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Power, Heat, And Efficiency

System Builder Marathon, Q1 2013: $1,000 Performance PC

The presence of only one graphics card gives our current build a big advantage in power consumption. It also proves that we were wrong to assume we'd need more than a 380 W power supply. Our measurements apply to the complete build, including energy lost as heat within the PSU. The 400 W maximum input reflected for our tuned configuration corresponds to a 340 W output at 85% efficiency.

Our current build’s CPU also runs much cooler at 4.40 GHz compared to last quarter's overclocked build. This is in spite of the previous build’s use of a nearly identical CPU cooler, the same core architecture, and a lower overclocked voltage. We could credit part of the current system’s relatively cool operation to our own side-fan placement optimization, but we also know that Hyper-Threading facilitates better utilization. So, doubling up on Prime95 threads could very easily tax that platform more acutely, hurting thermal performance.

Since our new system is the competitor, we used the previous build’s stock performance as the baseline for our calculations. The new build starts out 25% slower, and its overclocked configuration finishes 22% slower than Q4's tuned machine.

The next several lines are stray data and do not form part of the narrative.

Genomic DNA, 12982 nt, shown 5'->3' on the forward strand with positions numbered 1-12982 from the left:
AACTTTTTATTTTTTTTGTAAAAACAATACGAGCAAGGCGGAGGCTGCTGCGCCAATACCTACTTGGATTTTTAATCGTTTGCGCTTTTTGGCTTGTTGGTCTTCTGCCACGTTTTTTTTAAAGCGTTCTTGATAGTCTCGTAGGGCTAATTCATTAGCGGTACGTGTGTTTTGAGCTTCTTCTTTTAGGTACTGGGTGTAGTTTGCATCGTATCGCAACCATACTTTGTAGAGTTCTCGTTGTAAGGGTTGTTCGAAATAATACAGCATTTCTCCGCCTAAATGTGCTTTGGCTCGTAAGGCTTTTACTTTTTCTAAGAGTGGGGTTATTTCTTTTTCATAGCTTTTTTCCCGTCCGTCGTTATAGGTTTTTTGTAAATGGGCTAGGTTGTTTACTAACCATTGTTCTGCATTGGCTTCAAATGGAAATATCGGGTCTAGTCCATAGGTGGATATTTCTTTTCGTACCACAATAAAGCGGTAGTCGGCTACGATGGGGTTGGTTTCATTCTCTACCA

The purpose of calculating average performance here is that it allows us to compare average power in our efficiency chart. Those calculations result in a baseline of 100%. But we subtract 100% from all of those results, since nothing can be more than 100% efficient. The resulting chart shows how far each alternative configuration deviates from that baseline.

Lower energy consumption allows today's build, which is marginally slower, to establish big gains in energy efficiency, gaining 49.5% in stock trim and 35.6% when overclocked. The reason the overclocked configuration picks up less efficiency is because its power consumption goes up faster than performance.

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